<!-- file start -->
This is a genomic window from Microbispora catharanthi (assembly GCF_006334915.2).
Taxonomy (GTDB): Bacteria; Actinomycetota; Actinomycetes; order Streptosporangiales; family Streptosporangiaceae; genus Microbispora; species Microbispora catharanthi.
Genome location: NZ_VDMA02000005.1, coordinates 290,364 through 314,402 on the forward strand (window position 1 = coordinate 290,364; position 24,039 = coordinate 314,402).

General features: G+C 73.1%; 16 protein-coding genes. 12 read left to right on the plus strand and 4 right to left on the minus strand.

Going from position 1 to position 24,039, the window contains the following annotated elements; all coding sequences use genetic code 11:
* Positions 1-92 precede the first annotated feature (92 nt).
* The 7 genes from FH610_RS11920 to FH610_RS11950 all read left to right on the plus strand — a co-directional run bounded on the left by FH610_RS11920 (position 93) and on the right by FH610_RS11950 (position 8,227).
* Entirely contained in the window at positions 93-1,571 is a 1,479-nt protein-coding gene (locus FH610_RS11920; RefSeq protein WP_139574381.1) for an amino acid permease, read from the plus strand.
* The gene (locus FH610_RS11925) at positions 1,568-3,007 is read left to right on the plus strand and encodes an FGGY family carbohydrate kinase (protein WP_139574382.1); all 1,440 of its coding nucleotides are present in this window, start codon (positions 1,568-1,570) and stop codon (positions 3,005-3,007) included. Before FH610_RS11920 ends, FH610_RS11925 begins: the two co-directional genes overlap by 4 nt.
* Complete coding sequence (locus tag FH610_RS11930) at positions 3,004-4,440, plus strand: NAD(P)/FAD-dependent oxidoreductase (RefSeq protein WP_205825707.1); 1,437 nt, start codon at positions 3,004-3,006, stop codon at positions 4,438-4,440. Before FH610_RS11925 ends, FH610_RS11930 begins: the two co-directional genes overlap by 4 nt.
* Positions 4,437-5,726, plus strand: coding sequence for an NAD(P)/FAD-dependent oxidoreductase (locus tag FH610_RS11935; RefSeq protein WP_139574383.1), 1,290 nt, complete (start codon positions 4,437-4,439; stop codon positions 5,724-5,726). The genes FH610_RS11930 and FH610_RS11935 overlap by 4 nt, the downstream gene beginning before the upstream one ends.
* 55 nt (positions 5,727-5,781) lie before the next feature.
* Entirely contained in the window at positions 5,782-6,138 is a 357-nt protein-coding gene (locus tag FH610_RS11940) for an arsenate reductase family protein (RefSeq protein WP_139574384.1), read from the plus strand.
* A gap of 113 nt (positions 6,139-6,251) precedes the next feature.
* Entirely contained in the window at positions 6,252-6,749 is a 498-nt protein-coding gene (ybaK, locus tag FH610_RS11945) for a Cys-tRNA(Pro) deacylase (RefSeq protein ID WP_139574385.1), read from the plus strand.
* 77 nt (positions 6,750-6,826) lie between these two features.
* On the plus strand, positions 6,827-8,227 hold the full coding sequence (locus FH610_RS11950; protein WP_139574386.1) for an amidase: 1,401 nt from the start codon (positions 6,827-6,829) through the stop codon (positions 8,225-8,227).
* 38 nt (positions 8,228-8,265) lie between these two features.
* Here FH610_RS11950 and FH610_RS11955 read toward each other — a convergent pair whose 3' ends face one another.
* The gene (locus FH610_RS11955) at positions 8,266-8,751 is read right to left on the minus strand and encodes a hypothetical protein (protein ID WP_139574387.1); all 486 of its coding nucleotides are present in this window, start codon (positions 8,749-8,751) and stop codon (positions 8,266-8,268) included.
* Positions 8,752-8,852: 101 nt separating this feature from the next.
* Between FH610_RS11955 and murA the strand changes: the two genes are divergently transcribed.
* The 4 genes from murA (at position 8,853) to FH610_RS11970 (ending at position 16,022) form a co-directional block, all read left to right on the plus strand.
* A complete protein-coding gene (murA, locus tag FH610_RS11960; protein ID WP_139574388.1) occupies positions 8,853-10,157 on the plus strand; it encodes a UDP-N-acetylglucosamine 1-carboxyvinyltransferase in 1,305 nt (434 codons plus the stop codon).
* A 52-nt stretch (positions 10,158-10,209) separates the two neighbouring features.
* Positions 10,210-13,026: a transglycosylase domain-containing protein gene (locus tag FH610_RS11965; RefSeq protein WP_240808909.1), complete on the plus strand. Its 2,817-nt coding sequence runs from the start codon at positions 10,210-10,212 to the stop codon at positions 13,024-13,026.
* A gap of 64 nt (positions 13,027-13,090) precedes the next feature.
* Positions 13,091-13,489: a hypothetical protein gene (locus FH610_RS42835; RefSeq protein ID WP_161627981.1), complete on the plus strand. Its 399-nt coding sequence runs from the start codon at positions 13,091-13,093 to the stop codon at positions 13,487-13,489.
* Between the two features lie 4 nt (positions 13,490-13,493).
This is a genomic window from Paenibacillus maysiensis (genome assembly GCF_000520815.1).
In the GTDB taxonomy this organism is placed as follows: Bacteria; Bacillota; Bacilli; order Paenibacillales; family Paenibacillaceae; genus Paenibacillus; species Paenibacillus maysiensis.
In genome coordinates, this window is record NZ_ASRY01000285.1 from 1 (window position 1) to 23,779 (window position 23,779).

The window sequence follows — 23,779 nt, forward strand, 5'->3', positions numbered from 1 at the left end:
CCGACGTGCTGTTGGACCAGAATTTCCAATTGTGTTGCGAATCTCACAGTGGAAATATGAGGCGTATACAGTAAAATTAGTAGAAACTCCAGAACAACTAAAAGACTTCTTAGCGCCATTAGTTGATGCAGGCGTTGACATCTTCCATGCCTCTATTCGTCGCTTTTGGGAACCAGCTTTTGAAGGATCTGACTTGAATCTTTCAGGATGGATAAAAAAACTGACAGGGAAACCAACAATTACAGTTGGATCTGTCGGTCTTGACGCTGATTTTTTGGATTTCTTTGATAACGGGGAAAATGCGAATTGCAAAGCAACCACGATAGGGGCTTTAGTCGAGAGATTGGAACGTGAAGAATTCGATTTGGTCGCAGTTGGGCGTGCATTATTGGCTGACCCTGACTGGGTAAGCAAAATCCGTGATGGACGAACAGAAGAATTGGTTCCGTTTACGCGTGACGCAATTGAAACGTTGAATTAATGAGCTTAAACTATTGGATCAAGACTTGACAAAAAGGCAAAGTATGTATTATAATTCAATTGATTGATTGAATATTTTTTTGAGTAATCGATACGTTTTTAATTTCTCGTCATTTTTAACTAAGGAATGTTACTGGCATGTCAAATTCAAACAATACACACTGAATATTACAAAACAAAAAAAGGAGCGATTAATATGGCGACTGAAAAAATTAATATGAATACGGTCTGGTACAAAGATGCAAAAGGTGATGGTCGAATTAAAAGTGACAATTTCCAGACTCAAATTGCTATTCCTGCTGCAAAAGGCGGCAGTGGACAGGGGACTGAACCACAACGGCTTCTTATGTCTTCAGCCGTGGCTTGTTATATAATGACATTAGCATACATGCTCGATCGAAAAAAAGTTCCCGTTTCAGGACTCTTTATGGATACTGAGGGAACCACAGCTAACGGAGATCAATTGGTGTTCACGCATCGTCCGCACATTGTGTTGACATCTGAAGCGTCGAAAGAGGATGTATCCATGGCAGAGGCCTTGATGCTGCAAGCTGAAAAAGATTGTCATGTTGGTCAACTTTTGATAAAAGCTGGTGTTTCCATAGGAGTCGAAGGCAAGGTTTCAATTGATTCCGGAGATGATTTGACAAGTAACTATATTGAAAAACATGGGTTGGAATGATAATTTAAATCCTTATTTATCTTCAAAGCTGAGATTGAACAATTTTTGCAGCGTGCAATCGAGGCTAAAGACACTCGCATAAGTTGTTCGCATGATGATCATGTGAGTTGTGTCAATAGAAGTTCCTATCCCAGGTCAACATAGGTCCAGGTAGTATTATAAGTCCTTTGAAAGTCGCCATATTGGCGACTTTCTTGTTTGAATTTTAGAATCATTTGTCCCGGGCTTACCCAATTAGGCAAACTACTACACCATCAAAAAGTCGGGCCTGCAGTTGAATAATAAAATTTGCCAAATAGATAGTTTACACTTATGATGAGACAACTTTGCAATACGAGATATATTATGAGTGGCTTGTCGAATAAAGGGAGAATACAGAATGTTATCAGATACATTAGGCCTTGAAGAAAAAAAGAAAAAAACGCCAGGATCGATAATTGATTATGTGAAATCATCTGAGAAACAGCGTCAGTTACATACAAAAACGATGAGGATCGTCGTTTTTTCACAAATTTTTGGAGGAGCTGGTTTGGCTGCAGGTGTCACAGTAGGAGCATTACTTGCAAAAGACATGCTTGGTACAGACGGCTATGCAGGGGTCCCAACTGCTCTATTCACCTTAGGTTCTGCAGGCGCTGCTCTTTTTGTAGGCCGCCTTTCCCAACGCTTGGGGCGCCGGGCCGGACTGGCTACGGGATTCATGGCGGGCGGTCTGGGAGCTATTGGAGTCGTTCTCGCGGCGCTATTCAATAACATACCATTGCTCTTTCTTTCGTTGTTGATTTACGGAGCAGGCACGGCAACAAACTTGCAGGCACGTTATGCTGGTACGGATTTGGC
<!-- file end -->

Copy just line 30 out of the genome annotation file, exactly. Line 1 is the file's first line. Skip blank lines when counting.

This is a genomic window from Paenibacillus maysiensis (genome assembly GCF_000520815.1).